They conduct work with Mothers for Peace and focus on the armed conflict in the country. Ishtar Women Centre had 3 representatives. It is a local woman’s organization under the umbrella of Akdeniz Municipality in Mersin province, providing health services and social counselling to women and children. There were 2 women working for The Social Assistance and Culture Association of Migrants or Displaced People which was founded in 2004 in Mersin, They focus on the victims of forced migration. They have been conducting projects on Basic Health Services Training and Counseling, Women’s Psycho-Social Counseling, Social Justice for Internally Displaced Persons. And Human Rights Association Mersin Branch had 2 participants. Human Rights Association works on all kind of human rights violations, but is mainly focused on abuses in Turkey. Also the chairperson of Human Rights Association Antakya Branch participated to the training, who is a lawyer and has experience on both gender based violence and problems of refugees. Before the training all participants were informed about the draft agenda via email.

Feedback from participants of the training

Participants described the training as a very helpful tool to have an understanding of interview techniques, to meet with new kind of training methodologies (role-play), to define the existing tools while assisting survivors in a scientific approach. As most of the participants are also subjected to violations themselves, they had a chance to meet with their on-going traumas. Most of the participants expressed the situation as “we can’t be good helpers if we don’t help ourselves”. So they made remarks on how this training encouraged them to use grounding exercises, and to use senses.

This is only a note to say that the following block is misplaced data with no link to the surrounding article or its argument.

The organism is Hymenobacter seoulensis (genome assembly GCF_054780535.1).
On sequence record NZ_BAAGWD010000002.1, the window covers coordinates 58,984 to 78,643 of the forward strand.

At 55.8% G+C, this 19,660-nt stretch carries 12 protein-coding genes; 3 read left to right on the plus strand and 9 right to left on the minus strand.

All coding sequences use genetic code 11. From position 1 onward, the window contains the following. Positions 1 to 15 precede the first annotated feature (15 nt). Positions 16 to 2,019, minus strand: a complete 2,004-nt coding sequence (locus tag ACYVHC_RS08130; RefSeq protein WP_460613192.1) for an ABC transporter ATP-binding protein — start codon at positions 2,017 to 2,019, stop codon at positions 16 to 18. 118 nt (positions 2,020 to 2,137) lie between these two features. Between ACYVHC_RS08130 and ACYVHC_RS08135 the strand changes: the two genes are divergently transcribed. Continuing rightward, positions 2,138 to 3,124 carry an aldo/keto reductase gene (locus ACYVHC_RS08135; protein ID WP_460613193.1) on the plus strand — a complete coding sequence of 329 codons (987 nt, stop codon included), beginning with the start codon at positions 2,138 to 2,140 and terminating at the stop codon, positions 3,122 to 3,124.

All participants agree that a Turkish version of the manual will be appreciated. As a whole, the training motivated all organisations to have a “care programme for helpers”, to use the manual and techniques while assisting survivors.

How the pilot in Turkey influenced the manual

In response to the feedback from the participants, the content of the manual focused even more on helping the helper. In addition, we elaborated even more on the chapter discussing reporting and being aware of local law and being sensitive to local tradition.